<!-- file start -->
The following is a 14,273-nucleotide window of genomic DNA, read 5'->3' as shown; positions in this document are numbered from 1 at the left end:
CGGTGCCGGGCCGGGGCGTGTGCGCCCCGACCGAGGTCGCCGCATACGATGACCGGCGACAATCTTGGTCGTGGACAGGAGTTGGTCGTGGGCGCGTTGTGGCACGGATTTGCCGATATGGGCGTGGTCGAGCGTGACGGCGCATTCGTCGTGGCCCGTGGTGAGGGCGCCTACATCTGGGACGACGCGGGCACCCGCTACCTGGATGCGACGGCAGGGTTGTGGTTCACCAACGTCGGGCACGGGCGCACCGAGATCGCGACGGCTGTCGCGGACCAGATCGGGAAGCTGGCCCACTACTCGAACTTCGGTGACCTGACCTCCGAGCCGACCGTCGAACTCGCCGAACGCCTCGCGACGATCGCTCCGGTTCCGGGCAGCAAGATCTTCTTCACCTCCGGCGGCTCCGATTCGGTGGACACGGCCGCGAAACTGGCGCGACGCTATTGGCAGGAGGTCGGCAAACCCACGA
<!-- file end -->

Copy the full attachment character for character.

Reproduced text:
The following is a 14,273-nucleotide window of genomic DNA, read 5'->3' as shown; positions in this document are numbered from 1 at the left end:
CGGTGCCGGGCCGGGGCGTGTGCGCCCCGACCGAGGTCGCCGCATACGATGACCGGCGACAATCTTGGTCGTGGACAGGAGTTGGTCGTGGGCGCGTTGTGGCACGGATTTGCCGATATGGGCGTGGTCGAGCGTGACGGCGCATTCGTCGTGGCCCGTGGTGAGGGCGCCTACATCTGGGACGACGCGGGCACCCGCTACCTGGATGCGACGGCAGGGTTGTGGTTCACCAACGTCGGGCACGGGCGCACCGAGATCGCGACGGCTGTCGCGGACCAGATCGGGAAGCTGGCCCACTACTCGAACTTCGGTGACCTGACCTCCGAGCCGACCGTCGAACTCGCCGAACGCCTCGCGACGATCGCTCCGGTTCCGGGCAGCAAGATCTTCTTCACCTCCGGCGGCTCCGATTCGGTGGACACGGCCGCGAAACTGGCGCGACGCTATTGGCAGGAGGTCGGCAAACCCACGA